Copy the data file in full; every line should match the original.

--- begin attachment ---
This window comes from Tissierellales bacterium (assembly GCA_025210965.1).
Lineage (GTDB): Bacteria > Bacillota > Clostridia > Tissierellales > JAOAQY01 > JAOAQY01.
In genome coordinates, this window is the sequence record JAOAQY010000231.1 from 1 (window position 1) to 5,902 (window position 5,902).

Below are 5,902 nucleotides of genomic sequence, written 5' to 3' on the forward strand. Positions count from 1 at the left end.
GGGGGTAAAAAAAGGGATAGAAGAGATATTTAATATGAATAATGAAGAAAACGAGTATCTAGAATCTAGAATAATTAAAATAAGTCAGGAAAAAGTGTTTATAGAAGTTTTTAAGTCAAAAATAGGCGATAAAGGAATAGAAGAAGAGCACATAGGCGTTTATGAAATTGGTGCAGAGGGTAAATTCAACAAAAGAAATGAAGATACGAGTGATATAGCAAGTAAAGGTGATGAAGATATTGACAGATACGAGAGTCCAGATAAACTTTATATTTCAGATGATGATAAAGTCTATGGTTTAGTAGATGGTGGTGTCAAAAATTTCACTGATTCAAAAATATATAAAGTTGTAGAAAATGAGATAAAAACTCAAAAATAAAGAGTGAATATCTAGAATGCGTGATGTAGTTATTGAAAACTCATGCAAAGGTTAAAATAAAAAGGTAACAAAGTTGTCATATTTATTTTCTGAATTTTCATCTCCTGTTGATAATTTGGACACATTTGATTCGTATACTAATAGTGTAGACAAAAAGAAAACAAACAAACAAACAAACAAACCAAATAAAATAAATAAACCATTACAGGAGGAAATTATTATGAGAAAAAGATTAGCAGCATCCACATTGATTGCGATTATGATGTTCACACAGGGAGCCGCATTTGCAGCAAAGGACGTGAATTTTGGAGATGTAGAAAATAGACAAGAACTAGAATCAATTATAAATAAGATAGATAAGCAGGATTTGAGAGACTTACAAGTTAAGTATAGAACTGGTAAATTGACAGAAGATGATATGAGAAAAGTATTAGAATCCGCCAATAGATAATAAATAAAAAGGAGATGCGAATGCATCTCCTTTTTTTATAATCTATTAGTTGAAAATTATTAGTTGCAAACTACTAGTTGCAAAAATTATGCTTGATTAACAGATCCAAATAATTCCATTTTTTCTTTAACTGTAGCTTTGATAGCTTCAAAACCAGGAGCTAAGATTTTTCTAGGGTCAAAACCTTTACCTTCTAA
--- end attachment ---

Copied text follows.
This window comes from Tissierellales bacterium (assembly GCA_025210965.1).
Lineage (GTDB): Bacteria > Bacillota > Clostridia > Tissierellales > JAOAQY01 > JAOAQY01.
In genome coordinates, this window is the sequence record JAOAQY010000231.1 from 1 (window position 1) to 5,902 (window position 5,902).

Below are 5,902 nucleotides of genomic sequence, written 5' to 3' on the forward strand. Positions count from 1 at the left end.
GGGGGTAAAAAAAGGGATAGAAGAGATATTTAATATGAATAATGAAGAAAACGAGTATCTAGAATCTAGAATAATTAAAATAAGTCAGGAAAAAGTGTTTATAGAAGTTTTTAAGTCAAAAATAGGCGATAAAGGAATAGAAGAAGAGCACATAGGCGTTTATGAAATTGGTGCAGAGGGTAAATTCAACAAAAGAAATGAAGATACGAGTGATATAGCAAGTAAAGGTGATGAAGATATTGACAGATACGAGAGTCCAGATAAACTTTATATTTCAGATGATGATAAAGTCTATGGTTTAGTAGATGGTGGTGTCAAAAATTTCACTGATTCAAAAATATATAAAGTTGTAGAAAATGAGATAAAAACTCAAAAATAAAGAGTGAATATCTAGAATGCGTGATGTAGTTATTGAAAACTCATGCAAAGGTTAAAATAAAAAGGTAACAAAGTTGTCATATTTATTTTCTGAATTTTCATCTCCTGTTGATAATTTGGACACATTTGATTCGTATACTAATAGTGTAGACAAAAAGAAAACAAACAAACAAACAAACAAACCAAATAAAATAAATAAACCATTACAGGAGGAAATTATTATGAGAAAAAGATTAGCAGCATCCACATTGATTGCGATTATGATGTTCACACAGGGAGCCGCATTTGCAGCAAAGGACGTGAATTTTGGAGATGTAGAAAATAGACAAGAACTAGAATCAATTATAAATAAGATAGATAAGCAGGATTTGAGAGACTTACAAGTTAAGTATAGAACTGGTAAATTGACAGAAGATGATATGAGAAAAGTATTAGAATCCGCCAATAGATAATAAATAAAAAGGAGATGCGAATGCATCTCCTTTTTTTATAATCTATTAGTTGAAAATTATTAGTTGCAAACTACTAGTTGCAAAAATTATGCTTGATTAACAGATCCAAATAATTCCATTTTTTCTTTAACTGTAGCTTTGATAGCTTCAAAACCAGGAGCTAAGATTTTTCTAGGGTCAAAACCTTTACCTTCTAA